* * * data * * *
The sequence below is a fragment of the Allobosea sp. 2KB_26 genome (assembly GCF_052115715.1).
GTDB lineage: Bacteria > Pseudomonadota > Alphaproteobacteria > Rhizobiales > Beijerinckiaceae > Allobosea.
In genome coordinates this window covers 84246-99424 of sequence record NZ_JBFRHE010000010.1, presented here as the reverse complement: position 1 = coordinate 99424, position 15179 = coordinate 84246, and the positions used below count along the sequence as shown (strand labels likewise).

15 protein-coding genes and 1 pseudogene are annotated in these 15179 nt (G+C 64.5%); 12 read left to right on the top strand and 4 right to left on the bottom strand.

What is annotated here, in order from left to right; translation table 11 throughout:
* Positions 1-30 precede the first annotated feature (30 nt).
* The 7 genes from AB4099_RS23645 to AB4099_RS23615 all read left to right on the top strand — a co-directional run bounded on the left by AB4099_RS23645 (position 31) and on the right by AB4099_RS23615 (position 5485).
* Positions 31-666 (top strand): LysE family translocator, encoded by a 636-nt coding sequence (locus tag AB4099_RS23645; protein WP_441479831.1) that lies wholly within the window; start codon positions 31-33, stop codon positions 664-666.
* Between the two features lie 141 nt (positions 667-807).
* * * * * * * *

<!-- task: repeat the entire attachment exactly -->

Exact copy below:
The sequence below is a fragment of the Allobosea sp. 2KB_26 genome (assembly GCF_052115715.1).
GTDB lineage: Bacteria > Pseudomonadota > Alphaproteobacteria > Rhizobiales > Beijerinckiaceae > Allobosea.
In genome coordinates this window covers 84246-99424 of sequence record NZ_JBFRHE010000010.1, presented here as the reverse complement: position 1 = coordinate 99424, position 15179 = coordinate 84246, and the positions used below count along the sequence as shown (strand labels likewise).

15 protein-coding genes and 1 pseudogene are annotated in these 15179 nt (G+C 64.5%); 12 read left to right on the top strand and 4 right to left on the bottom strand.

What is annotated here, in order from left to right; translation table 11 throughout:
* Positions 1-30 precede the first annotated feature (30 nt).
* The 7 genes from AB4099_RS23645 to AB4099_RS23615 all read left to right on the top strand — a co-directional run bounded on the left by AB4099_RS23645 (position 31) and on the right by AB4099_RS23615 (position 5485).
* Positions 31-666 (top strand): LysE family translocator, encoded by a 636-nt coding sequence (locus tag AB4099_RS23645; protein WP_441479831.1) that lies wholly within the window; start codon positions 31-33, stop codon positions 664-666.
* Between the two features lie 141 nt (positions 667-807).